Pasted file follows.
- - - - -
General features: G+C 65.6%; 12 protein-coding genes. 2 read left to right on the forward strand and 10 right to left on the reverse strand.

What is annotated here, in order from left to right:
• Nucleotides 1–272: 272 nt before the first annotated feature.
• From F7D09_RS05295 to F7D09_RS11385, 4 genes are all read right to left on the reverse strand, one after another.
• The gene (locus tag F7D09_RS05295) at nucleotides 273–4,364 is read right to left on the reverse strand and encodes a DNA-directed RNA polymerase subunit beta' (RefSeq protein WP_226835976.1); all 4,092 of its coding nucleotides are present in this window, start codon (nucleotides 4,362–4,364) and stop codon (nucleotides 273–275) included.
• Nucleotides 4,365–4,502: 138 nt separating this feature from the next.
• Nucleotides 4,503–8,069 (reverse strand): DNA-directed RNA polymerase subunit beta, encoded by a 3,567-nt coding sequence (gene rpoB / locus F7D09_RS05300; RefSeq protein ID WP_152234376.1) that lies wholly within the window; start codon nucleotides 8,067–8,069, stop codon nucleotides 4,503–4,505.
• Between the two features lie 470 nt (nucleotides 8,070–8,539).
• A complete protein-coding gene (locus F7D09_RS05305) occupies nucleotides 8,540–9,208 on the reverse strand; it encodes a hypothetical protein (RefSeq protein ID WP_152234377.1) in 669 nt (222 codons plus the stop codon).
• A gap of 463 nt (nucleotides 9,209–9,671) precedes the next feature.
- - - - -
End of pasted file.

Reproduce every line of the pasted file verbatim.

General features: G+C 65.6%; 12 protein-coding genes. 2 read left to right on the forward strand and 10 right to left on the reverse strand.

What is annotated here, in order from left to right:
• Nucleotides 1–272: 272 nt before the first annotated feature.
• From F7D09_RS05295 to F7D09_RS11385, 4 genes are all read right to left on the reverse strand, one after another.
• The gene (locus tag F7D09_RS05295) at nucleotides 273–4,364 is read right to left on the reverse strand and encodes a DNA-directed RNA polymerase subunit beta' (RefSeq protein WP_226835976.1); all 4,092 of its coding nucleotides are present in this window, start codon (nucleotides 4,362–4,364) and stop codon (nucleotides 273–275) included.
• Nucleotides 4,365–4,502: 138 nt separating this feature from the next.
• Nucleotides 4,503–8,069 (reverse strand): DNA-directed RNA polymerase subunit beta, encoded by a 3,567-nt coding sequence (gene rpoB / locus F7D09_RS05300; RefSeq protein ID WP_152234376.1) that lies wholly within the window; start codon nucleotides 8,067–8,069, stop codon nucleotides 4,503–4,505.
• Between the two features lie 470 nt (nucleotides 8,070–8,539).
• A complete protein-coding gene (locus F7D09_RS05305) occupies nucleotides 8,540–9,208 on the reverse strand; it encodes a hypothetical protein (RefSeq protein ID WP_152234377.1) in 669 nt (222 codons plus the stop codon).
• A gap of 463 nt (nucleotides 9,209–9,671) precedes the next feature.